Twelve miners are still alive a week after an explosion trapped 22 workers underground at a Chinese gold mine, state media says.
Rescue teams are desperately trying to bring them back to the surface following the blast in Shandong province in eastern China on 10 January.
According to China’s Xinhua News Agency, a note passed through a rescue shaft on Sunday night said that while 12 of the workers were still alive, the fate of the other 10 remained unknown.
The rescue shaft had been used to pass food and supplies to the group while they wait.
The handwritten message said that four of the miners had been injured and the health of the others was declining, due to the lack of fresh air and an influx of water.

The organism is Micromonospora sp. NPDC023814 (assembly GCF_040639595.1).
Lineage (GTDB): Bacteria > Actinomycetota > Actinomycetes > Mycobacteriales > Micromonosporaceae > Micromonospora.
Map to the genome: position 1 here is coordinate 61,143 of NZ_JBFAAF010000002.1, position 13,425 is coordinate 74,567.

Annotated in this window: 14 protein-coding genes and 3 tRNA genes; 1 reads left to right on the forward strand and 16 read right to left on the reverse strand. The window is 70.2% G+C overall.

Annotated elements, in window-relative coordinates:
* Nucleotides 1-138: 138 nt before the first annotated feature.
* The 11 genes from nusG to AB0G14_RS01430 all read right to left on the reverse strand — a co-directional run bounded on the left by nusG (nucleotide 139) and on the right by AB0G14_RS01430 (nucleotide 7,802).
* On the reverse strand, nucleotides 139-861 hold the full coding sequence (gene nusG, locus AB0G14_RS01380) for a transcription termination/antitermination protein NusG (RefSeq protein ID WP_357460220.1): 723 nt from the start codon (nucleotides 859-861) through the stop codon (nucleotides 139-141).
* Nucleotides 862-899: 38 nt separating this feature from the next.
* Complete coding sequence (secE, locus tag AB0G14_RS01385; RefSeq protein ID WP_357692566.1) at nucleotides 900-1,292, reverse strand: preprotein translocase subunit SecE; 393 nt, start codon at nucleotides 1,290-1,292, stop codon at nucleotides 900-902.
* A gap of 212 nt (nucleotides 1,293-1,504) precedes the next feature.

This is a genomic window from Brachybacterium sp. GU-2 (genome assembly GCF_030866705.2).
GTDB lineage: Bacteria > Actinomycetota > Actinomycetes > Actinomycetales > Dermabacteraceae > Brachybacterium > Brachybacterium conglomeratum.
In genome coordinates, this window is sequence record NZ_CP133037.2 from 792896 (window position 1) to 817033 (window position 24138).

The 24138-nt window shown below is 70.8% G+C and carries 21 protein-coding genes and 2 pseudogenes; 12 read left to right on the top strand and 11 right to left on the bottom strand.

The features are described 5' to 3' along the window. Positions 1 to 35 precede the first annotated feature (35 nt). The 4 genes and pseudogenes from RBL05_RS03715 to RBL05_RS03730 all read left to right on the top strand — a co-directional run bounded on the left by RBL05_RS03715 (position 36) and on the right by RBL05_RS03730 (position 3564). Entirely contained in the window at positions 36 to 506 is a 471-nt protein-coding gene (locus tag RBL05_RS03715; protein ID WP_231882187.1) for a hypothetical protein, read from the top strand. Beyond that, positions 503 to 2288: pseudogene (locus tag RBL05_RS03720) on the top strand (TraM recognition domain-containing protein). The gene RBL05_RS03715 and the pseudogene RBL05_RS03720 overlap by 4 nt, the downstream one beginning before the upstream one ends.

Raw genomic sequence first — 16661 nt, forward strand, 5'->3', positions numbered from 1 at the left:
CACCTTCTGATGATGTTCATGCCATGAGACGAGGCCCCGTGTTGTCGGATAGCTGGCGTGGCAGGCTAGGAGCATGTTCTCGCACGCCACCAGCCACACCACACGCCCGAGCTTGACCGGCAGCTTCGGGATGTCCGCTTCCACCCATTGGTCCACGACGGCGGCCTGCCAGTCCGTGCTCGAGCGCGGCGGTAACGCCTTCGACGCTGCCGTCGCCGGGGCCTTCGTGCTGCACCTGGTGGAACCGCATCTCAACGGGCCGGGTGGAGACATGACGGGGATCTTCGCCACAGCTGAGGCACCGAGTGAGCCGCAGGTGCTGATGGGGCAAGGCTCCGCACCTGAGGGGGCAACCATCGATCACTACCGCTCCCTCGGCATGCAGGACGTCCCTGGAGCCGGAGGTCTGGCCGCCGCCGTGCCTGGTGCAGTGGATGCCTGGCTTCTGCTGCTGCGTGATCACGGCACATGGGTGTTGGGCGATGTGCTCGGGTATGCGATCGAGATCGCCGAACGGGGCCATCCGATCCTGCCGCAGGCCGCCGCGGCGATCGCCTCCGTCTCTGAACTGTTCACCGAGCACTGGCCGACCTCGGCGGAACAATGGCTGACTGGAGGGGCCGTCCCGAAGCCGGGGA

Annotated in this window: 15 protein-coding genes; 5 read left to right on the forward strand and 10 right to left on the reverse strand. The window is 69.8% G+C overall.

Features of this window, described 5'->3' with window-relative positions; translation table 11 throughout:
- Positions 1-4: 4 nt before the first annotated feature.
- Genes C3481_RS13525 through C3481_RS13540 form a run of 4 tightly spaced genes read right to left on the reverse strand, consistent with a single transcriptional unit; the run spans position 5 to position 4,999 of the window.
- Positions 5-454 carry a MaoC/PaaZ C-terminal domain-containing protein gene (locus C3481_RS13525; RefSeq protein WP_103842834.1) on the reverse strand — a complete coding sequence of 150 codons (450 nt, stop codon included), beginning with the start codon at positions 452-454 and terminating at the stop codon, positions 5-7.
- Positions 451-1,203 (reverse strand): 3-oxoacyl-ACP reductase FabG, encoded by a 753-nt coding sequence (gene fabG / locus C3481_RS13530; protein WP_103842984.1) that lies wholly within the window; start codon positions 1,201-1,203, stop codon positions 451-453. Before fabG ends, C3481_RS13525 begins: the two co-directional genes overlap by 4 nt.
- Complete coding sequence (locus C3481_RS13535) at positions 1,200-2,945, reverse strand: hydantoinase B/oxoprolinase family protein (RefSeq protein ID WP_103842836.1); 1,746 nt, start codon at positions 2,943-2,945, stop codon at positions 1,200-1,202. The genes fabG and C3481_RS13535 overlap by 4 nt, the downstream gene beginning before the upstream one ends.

It added that the group needed medical supplies and drugs, and ended with: “Keep on with the rescue efforts. We have hope, thank you.”
Managers of the operation at the Qixia gold mine, which had been under construction at the time, were arrested and detained, after failing to report the incident for more than a day.
They have since been removed from their posts, along with the mayor of the nearby city of Yantai.
More than 300 people are part of the rescue effort above ground, with teams drilling a new shaft to try and reach the chamber and expel deadly fumes.
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